Breakfast is a big deal at the lodges. The cold buffet was out with fresh fruit, cheeses, meats, and at the end was a pot of minced meat. It looked tasty, but I wasnt sure what to do with it as it was breakfast. The hot breakfast was standard South African fair of eggs, bacon, sausage, tomatos, and mushrooms. I went to town and was stuffed. Van came over to join us for breakfast as he was down putting the car away. He grabbed a piece of toast and through the minced meat over it. It looked delicious, the South African version of a sloppy joe. Then his eggs came out and he threw some more of that. JB was still consuming his eggs, so he gave it a whirl. Based on the smile on JB's face, I decided I would try it on some toast. I barely had any room in my belly, but it was worth it.
It was now 11am and we had free time until lunch. Amy and I decide to take a nap. JB and Lindsey invited us over to their chalet at 1:30 to drink some wine and hang out on their back patio on the other side of the fence. So after the nap, we got cleaned up for the day and enjoyed some Ken Forrester Petit Chenin Blanc and some african sherry. A family of warthogs came running by as we were sitting out there, but the elderly couple from baltimore, who were staying the the adjoining bush chalet, scared them away with their bickering.
Once again, it was time to eat. Lunch was fairly light again, so we quickly finished so that we can find the leopards. We drove out to the same spot we were this morning, but no luck. Van explains to us that it might be difficult at this time because when a leopard gets a kill, they are very good at hiding the carcass. The leopards then feed on the carcass nonstop for 3 days and remain close by. This differs to the lions since the lions work as a team to get a kill and then they all share the meat. So rather than wait 3 days for the leopard to come out, we continue on to find some white rhino. We found a mother with a baby. We followed them around for a bit. Rhinos are also very cool as no one messes with them and they kind of mind their own business. There are also black rhinos, but these are very hard to spot, and there are only 5 of them in the entire Thornybush Reserve. We then find a group of giraffes. You can tell which giraffes are older based on the color of their spots. The darker the spot, the older the giraffe. After the sun downer, we try to find the leopards one more time. We find tracks in a dried up riverbed, but no leopard.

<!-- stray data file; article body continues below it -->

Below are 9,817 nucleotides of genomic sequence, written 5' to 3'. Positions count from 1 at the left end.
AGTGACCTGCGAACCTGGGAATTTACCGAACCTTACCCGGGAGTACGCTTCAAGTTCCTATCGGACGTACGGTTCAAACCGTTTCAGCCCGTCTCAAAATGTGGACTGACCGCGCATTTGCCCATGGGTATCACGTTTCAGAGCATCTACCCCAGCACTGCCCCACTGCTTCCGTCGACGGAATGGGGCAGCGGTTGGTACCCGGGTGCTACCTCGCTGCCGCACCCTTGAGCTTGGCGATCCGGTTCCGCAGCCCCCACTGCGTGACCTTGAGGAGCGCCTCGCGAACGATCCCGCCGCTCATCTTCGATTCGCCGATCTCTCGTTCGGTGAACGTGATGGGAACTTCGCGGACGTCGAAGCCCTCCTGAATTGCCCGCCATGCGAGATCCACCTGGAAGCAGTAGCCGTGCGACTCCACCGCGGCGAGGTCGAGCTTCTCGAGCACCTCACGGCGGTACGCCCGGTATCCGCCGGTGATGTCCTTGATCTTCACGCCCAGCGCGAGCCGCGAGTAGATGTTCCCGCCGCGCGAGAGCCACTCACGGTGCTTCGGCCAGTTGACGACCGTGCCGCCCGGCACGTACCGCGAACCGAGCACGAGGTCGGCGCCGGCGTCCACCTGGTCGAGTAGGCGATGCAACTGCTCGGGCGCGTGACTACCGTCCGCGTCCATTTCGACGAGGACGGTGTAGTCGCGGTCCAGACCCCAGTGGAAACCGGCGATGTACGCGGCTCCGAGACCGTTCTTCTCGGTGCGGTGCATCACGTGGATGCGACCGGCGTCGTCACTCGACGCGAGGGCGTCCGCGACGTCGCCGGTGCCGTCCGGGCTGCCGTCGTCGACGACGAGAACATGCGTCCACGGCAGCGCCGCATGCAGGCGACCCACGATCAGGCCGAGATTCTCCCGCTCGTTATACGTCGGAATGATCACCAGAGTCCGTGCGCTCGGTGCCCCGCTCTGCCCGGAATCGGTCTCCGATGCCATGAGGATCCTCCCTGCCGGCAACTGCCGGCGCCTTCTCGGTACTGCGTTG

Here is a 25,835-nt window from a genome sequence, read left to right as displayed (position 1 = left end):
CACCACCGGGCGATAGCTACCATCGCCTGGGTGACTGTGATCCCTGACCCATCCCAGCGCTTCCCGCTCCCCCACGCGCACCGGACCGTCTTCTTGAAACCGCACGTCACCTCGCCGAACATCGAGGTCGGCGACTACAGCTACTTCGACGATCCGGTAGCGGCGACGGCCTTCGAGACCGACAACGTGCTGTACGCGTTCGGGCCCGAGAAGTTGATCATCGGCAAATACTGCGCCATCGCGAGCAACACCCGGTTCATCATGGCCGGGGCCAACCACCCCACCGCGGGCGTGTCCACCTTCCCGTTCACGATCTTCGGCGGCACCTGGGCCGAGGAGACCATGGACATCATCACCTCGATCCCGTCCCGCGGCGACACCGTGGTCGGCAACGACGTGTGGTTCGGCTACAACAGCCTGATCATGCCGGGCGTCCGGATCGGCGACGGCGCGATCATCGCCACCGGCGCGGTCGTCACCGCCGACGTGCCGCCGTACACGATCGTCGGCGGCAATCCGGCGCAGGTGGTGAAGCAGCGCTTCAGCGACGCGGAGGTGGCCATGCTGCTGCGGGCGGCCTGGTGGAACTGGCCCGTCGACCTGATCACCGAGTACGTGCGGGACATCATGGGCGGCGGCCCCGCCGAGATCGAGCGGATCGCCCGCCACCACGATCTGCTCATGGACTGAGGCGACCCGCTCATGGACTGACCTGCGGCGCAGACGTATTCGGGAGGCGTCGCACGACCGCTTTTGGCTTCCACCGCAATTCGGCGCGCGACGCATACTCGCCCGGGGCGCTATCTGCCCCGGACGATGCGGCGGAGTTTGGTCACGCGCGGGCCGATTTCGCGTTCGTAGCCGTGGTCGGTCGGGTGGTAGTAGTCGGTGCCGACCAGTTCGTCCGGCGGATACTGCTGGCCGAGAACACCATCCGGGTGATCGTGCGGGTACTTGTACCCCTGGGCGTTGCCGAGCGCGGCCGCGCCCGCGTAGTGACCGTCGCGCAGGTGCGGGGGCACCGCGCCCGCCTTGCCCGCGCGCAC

Back at camp, we all stood around the fire, enjoying lots of beverages. Amy decides to really drink up this evening in order to fall asleep easily. Dinner comes, and once again the chefs outdid themselves. The meat buffet tonight consisted of capital 'T' tender oxtails, some of the best lamb chops around, and more chicken. JB and I tried to go back for seconds, but all that was left were few pieces of chicken. For dessert, we enjoy some malva pudding and I am a happy camper. The drinks continue to flow, and Lindsey goes around asking everyone their favorite animal. Lots of people pick leopards (probably just to mock us) and lions. Moses, the bartender, says any animal except the snake. He hates snakes. He has a stick next to his bed so that he can kill any snake that comes into his chalet (most of the help live onsite). He then tells us a story of how a puffer snake once came up to dining area, he jumped on the bar. Of course, if Amy was scared last night, this certainly wasnt going to help. We move over to the camp fire, and Niko is telling a story about a red roman spider that comes into camp during the winter times. He only has 7 legs, so walks with a limp, but it is quite large and they laugh as the spider goes under the dinner table and scares all the guests.
We finish up drinking and story telling time as everyone laughs at me for not being able to find the north star (since we were in the southern hemisphere). Then we eventually go to bed, but not before we find a friend in our bathroom sink.
Although there are animals everywhere, the lodge area was extremely quiet and pitch black. I had no problem sleeping. However, poor Amy was up all night thinking that a lion or elephant would rip through our chalet. I tried to explain that that the lion would have to hop the fence, break into the main office, steal the key to our chalet, open the sliding door, then tear through the mosquito net just to get us. In fact, a poisonous snake was much more a concern as they could have come in as we opened the door last evening without us even knowing.